What changed your mind? For one thing, you looked at the people. You saw they weren’t ruined by coming to church. You saw they were happy. You saw they were good people. You saw they did better in school than if they hadn’t come. You saw they weren’t broken and messed up like so many are today. You saw their lives were happier and better. And you stayed.

Let your mother see the same thing in you. Be nicer to your mother than you were before you came to church. Let her see that you are a better son or daughter than you were. Let her see that your life is clean and “together.” Do well in school. Get a good job. Find a good Christian to date and marry. Show your mother that you didn’t make a mess of your life. Other people did – but you didn’t, because you came into the church. When she sees that, she will stop talking bad about you. She may come into the church herself. “Honour...thy mother.” Honour her by being a good example of what a Christian is. Show her in your life what Christ and the church have done for you. Your life – not your words – will be the best witness you can give. You will honour her that way. “Honour...thy mother.”

You can invite your mother with a phone call or a few words face to face. Someone invited you that way. But that didn’t bring you in! Someone thought about you. Someone cared about you. Someone took time with you. And you stayed. You can invite a person – but that won’t win them. You liked it when people cared about you. Do the same for your mother. “Honour thy mother.”

Have you thought about her? Have you thought about what she is thinking? About what is going on in her life? About what her problems and obstacles are? Have you thought about how you are actually going to win her? Just how are you going to win your mother anyway? Have you talked to the pastor about her? Do you care that much about your mother? Is that honouring her? “Honour...thy mother.”

It takes time and work and thought to win your mother – or your father. It takes much more than just inviting her to church and trying to get her to the next meeting. She is a person, not a telephone. She is lost – she doesn’t want to be a Christian. She has her problems and her sins. It will be a project to bring her into the church. She may not want to come. She may argue with you. She may complain. She’s got her aches and pains. Remember, she’s older than you! But when she comes she will enjoy it. She’ll be glad she came!

That’s the way it was with Dr. Hymers’ mother. One morning Dr. Hymers was inviting her to come to church. She didn’t want to come. She argued. She said, “You’re killing me!” Of course he wasn’t killing her. That’s just something she said. Mrs. Hymers heard her say that. Mrs. Hymers asked, “What are you doing?” Dr. Hymers said, “I’m inviting her to church!” And Dr. Hymers’ mother came to church that day. After she got here, she enjoyed it! And your mother will enjoy it too!

Dr. Hymers brought his mother into the church. She trusted Jesus. She is now in Heaven. But he didn’t bring her in by calling her once in a while. He cared about her. He obeyed our text. He honoured his mother. He took care of her. He was with her through good times and bad. He thought about her. He prayed about her. He struggled with God for her. He struggled with his mother too. He brought her in – and she became a wonderful Christian. It didn’t happen in one week. It took many years. She died at the age of 84. She went to Heaven instead of Hell. Was it worth it? You know it was! “Honour...thy mother.”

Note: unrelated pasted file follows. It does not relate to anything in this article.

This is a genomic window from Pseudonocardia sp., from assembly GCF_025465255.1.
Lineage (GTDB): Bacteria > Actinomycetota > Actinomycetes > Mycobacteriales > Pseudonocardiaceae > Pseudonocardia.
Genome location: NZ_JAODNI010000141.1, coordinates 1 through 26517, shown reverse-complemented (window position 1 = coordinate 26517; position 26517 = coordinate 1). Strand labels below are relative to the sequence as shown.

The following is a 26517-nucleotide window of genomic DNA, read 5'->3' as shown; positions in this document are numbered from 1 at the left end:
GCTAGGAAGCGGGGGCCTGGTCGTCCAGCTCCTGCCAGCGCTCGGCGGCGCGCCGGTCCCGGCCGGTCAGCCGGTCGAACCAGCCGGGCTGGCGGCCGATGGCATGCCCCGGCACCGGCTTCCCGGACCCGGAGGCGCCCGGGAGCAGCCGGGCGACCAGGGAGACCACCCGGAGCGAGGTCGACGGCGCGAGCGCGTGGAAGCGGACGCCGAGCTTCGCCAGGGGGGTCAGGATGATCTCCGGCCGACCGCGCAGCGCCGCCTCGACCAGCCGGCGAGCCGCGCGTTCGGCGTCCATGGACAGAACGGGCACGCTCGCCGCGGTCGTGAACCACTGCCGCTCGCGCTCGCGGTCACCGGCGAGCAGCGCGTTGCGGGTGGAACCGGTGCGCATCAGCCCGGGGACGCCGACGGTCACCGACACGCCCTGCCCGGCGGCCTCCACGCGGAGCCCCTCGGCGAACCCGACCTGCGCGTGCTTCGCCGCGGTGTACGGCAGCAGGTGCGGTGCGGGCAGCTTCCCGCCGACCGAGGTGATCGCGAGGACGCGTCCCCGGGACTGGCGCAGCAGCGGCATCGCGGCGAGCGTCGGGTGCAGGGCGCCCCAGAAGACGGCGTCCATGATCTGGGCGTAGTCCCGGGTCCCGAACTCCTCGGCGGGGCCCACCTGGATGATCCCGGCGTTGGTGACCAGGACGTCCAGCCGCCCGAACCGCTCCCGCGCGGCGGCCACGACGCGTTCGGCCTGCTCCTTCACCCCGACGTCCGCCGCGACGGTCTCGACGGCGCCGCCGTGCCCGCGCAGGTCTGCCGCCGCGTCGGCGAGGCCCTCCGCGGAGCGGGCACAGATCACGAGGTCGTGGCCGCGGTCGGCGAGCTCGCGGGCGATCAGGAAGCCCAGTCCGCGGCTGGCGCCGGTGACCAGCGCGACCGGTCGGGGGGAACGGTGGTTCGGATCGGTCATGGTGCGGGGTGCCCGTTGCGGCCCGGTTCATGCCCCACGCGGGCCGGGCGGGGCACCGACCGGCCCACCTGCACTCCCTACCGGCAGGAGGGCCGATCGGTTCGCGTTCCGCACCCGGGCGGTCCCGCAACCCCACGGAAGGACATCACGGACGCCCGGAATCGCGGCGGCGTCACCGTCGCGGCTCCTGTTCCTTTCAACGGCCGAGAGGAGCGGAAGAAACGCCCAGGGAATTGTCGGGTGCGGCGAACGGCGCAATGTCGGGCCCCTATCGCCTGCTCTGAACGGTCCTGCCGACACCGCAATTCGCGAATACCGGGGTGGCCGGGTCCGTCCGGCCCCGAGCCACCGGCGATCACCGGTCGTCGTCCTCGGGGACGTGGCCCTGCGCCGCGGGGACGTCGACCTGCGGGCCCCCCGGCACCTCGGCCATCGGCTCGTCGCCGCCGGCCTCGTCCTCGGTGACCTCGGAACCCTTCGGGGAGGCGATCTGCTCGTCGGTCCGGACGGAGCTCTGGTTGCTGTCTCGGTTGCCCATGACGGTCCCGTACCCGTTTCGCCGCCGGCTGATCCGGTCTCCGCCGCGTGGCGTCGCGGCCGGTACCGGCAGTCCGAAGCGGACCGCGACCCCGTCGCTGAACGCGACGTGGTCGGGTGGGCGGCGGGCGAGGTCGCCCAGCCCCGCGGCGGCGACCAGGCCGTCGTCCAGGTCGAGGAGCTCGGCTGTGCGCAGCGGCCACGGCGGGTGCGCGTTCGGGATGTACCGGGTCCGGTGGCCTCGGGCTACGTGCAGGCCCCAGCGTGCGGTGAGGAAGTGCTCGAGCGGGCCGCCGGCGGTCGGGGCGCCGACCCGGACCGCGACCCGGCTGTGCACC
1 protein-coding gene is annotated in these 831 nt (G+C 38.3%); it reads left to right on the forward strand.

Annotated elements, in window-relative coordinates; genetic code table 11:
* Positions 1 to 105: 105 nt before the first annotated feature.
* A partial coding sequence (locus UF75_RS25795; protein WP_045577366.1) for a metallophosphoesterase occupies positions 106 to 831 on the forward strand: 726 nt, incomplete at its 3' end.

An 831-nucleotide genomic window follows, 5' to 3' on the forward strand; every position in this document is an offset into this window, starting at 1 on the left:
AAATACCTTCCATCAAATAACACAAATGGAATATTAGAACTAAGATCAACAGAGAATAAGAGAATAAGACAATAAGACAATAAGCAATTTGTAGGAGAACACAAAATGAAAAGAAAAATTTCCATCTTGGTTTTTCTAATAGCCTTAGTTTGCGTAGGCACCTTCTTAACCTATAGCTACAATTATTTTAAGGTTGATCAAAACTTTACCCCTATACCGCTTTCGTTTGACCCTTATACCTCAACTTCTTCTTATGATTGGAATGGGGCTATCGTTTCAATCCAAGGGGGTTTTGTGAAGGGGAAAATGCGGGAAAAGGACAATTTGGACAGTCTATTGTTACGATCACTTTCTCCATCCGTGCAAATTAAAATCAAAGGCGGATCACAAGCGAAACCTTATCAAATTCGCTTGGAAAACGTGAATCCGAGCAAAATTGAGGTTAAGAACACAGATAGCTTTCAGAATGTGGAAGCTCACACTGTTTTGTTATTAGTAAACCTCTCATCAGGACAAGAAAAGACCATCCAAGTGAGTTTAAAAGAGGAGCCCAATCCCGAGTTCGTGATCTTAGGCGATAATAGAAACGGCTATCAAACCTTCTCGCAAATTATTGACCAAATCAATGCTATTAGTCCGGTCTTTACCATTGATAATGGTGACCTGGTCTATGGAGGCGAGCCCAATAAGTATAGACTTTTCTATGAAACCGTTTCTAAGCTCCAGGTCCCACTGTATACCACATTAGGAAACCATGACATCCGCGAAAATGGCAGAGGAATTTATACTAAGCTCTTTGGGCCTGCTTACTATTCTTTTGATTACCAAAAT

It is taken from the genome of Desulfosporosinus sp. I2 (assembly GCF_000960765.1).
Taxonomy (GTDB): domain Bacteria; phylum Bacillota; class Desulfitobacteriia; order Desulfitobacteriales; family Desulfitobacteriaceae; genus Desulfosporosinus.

Mrs. Cagan – my wife Judy – brought her mother in. She trusted Jesus. It didn’t happen in one week. It didn’t happen with a phone call now and then. Mrs. Cagan cared about her mother. She respected her mother. Mrs. Cagan loved her mother. She honoured her mother. She took care of her mother. She went after her mother. Her mother saw that Judy hadn’t ruined her life. She saw that Judy had a good life and a normal family. She came to church. Then she was coming every Sunday. Now Mrs. Menjivar is a Christian. She is now 89 years old. When she dies she will go to Heaven. Was it worth it? You know it was! “Honour...thy mother.”

Mrs. Olivacce did the same with her mother – and her father. They both came into the church. They trusted Jesus. When they die they will go to Heaven. Was it worth it? You know it was! “Honour...thy mother.”

Don’t be afraid of your mother. You think, “She might say no. She might talk bad.” So what! Don’t you love your mother? Can’t you forgive her and go after her anyway? On the Cross Jesus prayed for those who crucified Him. He prayed, “Father, forgive them; for they know not what they do” (Luke 23:34). Your mother is lost. She doesn’t understand what she’s doing. Can’t you forgive her? If Jesus forgave you, can’t you forgive her? Can’t you keep trying even if she says no? Don’t let your fear keep you from loving your mother. Keep after her even if she says no. It’s not honouring your mother if you let her go. “Honour...thy mother.”

Don’t let your mother go to Hell because you did nothing! That’s not honouring her, it’s despising her. Don’t let your father go to Hell! There will be crying and sadness – but it will be too late. Do everything you can to bring them in. Do everything you can to win them. It’s a project for you. Think about your mother. Take time with her. Love her. Care for her. Put yourself into her. Take on the project of bringing her in. Struggle to do it. Strive to do it. It will be worth it all when she trusts Jesus. May you bring your mother in! “Honour...thy mother.” Amen.

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Solo Sung Before the Sermon by Mr. Benjamin Kincaid Griffith:
“Oh, Bring Your Loved Ones” (by Dr. John R. Rice, 1895-1980).